Calida bent her head over her slate and tried to concentrate on math, but the storm outside was much more exciting. She glanced at the ring, which still felt strange and new on her finger, and sighed again. It would have been bad manners to show off, but she had hoped one of her friends might have mentioned it.

The rain came like a silver sheet across the red tile roofs of the village. Calida saw and smelled the rain a few seconds before it pelted down on the schoolhouse roof. Thankfully, at that moment Mr. Frobnitz rang the little brass bell on his desk. That meant morning lessons were over. It was time for lunch. The children slid their books and slates into their desks and got their lunch buckets from the shelf under the windows. Candace and Calida sat together at Calida’s desk to share their bread and butter, apples, and soft white cheese.

Lunchtime was half over when Calida heard a shout and thumping on the school house door. Mr. Frobnitz put down his ham sandwich and opened the door in his usual unhurried way. The shoemaker, whose shop was next door to the school, stood dripping wet in the doorway. In one hand he held a large wooden pitchfork.

“The trolls are coming!” the shoemaker shouted. “They’re crossing the river at Harrison’s Ford! Get these children to the Hidden Caves! Hurry!”

Without waiting for Mr. Frobnitz to answer, the shoemaker dashed across the street to join a group of men in the church yard who were gathering with all the weapons that could be found in the village. Mr. Frobnitz turned towards his students, who had dropped their lunches and were staring at him with wide eyes.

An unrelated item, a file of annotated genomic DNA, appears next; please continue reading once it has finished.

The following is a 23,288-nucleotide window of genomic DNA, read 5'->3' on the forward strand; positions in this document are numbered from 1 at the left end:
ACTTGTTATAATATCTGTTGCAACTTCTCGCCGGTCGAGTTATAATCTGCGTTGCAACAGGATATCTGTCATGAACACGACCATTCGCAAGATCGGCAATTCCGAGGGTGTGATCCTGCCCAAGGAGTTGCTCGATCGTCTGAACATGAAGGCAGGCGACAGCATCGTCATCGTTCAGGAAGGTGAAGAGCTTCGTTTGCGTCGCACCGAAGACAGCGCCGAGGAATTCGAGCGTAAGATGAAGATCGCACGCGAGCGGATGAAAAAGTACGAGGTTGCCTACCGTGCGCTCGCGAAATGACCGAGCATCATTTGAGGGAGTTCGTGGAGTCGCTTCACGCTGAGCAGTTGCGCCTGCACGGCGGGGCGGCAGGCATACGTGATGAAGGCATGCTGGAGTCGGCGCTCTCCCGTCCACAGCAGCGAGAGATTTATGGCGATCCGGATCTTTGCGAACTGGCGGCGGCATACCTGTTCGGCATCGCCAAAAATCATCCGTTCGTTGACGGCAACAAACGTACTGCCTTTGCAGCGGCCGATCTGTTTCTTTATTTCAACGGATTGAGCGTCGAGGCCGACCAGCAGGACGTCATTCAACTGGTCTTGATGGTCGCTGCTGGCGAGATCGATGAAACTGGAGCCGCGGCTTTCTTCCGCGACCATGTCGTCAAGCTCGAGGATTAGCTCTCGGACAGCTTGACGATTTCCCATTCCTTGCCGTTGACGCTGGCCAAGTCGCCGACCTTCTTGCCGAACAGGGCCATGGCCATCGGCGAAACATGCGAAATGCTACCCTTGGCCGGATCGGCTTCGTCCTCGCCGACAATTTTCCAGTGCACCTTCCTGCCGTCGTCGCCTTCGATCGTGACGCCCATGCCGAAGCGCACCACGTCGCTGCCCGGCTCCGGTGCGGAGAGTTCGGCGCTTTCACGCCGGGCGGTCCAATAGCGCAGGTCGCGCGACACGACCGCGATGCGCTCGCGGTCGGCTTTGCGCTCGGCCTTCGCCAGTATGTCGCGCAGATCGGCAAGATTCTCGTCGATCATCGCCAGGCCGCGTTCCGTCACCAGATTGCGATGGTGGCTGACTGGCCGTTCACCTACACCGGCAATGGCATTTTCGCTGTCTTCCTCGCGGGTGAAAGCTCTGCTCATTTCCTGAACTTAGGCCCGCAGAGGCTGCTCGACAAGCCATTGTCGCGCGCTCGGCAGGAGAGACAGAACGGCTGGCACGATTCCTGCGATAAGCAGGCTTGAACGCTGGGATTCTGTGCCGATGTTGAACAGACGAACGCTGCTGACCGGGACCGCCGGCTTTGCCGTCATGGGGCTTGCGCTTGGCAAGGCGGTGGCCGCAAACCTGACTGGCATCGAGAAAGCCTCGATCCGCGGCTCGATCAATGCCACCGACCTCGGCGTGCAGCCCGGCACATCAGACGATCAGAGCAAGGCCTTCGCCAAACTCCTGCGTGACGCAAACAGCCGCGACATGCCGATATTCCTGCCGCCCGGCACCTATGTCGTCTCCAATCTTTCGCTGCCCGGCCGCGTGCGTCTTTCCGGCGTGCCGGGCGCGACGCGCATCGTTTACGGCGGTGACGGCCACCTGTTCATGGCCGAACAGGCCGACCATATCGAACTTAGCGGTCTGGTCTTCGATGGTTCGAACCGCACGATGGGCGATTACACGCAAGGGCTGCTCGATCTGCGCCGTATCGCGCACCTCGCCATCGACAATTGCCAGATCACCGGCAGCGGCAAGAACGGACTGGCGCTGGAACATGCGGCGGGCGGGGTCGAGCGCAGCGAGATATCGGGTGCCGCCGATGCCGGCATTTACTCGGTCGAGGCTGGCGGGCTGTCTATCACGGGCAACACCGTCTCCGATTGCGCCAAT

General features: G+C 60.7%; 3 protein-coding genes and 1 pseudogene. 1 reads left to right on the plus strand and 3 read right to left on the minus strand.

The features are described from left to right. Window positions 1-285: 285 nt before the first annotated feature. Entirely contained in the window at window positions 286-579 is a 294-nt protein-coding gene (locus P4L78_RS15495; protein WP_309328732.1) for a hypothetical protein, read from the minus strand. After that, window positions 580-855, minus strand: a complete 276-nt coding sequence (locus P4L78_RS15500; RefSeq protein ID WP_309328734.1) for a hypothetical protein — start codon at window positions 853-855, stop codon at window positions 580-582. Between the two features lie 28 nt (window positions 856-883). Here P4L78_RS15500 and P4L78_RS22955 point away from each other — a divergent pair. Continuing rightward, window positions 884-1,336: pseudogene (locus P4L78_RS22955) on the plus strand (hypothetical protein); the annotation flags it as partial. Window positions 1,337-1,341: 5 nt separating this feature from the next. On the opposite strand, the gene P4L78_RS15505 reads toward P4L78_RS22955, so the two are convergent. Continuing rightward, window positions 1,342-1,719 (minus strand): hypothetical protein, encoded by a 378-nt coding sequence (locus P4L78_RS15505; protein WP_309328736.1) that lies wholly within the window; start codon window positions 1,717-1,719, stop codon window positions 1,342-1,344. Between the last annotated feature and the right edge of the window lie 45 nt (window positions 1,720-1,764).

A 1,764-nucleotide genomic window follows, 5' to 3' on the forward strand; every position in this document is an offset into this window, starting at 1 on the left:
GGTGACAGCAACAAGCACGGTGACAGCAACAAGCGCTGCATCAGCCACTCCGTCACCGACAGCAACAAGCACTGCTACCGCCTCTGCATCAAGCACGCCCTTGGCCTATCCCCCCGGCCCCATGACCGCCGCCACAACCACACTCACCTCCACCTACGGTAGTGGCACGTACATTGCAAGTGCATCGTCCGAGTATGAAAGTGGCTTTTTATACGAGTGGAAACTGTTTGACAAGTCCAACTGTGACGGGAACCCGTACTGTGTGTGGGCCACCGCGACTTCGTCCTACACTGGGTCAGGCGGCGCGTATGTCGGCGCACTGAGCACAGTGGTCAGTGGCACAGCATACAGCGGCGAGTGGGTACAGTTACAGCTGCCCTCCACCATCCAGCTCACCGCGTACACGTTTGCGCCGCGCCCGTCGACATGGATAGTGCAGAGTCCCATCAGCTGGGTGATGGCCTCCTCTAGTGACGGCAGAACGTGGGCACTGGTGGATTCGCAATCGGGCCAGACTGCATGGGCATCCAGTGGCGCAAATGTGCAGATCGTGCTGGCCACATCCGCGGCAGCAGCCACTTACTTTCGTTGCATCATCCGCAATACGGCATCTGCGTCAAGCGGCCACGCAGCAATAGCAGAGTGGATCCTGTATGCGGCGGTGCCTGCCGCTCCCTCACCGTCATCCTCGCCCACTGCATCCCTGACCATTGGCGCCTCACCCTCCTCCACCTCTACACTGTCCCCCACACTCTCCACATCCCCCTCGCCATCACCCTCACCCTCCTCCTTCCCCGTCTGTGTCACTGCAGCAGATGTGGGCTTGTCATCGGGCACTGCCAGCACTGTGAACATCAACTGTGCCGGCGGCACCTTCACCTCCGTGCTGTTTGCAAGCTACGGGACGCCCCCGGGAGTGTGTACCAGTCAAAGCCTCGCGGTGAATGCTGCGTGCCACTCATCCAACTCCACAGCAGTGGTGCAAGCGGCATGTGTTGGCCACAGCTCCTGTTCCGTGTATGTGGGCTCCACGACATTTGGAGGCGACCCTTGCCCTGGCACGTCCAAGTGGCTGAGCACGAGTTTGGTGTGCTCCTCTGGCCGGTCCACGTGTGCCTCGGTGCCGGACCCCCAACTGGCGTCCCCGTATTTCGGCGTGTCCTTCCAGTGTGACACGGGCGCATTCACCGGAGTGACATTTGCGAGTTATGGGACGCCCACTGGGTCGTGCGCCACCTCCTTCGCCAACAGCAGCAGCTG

“All right, everyone, let’s not panic,” he said in his calm way. For once the children paid no attention to his words. They began to scramble for the door, grabbing jackets and cloaks from the pegs on the wall and running as fast as they could towards their homes. When they were all gone, Mr. Frobnitz locked the school house door and joined the others in the church yard.

Candace and Calida held hands and ran silently for home. Calida’s heart was fluttering with fear and her feet were slipping on the wet cobblestones of the street. They ran past the baker’s, turned the corner, and saw their mother waiting for them in front of the house. She was holding Clovis on her hip and had a canvas bag next to her. Just seeing her made Calida feel calmer and braver.